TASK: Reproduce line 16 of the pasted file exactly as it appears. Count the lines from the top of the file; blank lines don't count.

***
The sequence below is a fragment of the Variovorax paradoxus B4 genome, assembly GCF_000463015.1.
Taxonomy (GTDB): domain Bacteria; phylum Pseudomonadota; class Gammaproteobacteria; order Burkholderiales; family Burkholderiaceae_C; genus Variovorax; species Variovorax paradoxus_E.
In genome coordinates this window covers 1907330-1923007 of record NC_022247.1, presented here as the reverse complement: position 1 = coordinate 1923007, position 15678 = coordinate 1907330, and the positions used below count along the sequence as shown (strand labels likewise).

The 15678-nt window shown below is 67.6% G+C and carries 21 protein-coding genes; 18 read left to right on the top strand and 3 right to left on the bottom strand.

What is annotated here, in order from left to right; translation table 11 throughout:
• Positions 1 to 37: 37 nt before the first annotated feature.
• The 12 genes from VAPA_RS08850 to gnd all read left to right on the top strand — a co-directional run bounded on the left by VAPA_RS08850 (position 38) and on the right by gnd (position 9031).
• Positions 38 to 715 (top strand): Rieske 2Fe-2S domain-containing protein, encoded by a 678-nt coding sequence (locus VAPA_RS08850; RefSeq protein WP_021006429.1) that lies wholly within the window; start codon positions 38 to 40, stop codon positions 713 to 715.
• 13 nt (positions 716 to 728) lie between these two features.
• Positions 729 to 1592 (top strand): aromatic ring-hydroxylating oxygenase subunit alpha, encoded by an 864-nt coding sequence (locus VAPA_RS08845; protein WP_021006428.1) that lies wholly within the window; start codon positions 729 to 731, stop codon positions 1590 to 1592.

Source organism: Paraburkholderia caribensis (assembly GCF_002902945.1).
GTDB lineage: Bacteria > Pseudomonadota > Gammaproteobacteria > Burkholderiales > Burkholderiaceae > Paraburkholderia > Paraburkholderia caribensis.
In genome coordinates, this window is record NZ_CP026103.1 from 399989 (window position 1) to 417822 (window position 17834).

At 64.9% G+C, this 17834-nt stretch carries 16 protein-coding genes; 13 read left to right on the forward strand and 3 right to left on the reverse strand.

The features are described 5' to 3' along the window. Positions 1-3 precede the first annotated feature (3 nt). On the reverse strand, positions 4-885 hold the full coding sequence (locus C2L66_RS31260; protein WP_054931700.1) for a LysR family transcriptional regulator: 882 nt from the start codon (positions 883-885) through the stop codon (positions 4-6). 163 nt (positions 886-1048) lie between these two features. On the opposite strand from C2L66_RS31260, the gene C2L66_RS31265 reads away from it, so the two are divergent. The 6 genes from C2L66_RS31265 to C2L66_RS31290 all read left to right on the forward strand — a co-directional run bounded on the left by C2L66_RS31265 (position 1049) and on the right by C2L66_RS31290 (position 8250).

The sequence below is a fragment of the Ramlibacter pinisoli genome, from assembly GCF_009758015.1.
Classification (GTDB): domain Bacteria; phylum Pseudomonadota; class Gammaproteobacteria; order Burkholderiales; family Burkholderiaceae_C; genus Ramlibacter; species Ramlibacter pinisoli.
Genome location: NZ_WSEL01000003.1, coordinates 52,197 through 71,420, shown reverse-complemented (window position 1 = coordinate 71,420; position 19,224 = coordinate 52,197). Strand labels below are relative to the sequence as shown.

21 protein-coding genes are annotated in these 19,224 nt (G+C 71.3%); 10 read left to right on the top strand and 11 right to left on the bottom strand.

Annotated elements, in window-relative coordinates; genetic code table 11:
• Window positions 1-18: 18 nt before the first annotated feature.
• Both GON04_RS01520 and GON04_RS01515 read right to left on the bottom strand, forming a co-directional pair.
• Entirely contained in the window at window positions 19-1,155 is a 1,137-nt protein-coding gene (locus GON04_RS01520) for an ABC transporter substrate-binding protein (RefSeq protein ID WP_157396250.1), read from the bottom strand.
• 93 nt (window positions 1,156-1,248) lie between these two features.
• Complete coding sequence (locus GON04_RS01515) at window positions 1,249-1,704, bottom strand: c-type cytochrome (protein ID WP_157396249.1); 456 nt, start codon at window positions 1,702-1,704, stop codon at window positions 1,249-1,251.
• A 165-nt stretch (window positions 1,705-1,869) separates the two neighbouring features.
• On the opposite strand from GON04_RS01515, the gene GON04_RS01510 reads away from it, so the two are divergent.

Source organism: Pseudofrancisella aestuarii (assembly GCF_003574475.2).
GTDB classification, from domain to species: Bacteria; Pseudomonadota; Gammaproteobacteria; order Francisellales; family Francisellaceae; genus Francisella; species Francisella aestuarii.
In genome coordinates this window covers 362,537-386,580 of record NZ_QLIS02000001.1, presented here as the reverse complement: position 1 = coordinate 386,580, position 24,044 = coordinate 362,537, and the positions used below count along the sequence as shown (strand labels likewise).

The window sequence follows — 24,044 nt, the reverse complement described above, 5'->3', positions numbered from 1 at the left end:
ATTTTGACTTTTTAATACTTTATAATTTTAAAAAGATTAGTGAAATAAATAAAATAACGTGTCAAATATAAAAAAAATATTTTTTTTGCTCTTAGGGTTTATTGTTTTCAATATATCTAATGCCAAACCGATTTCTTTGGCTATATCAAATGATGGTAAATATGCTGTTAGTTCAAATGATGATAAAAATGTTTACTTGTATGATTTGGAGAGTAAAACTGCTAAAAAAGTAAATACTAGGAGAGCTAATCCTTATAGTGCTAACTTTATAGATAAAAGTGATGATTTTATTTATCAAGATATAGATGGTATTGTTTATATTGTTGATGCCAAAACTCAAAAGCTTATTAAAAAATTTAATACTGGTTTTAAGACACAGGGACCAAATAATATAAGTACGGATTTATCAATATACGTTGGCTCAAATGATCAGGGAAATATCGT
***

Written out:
The sequence below is a fragment of the Ramlibacter pinisoli genome, from assembly GCF_009758015.1.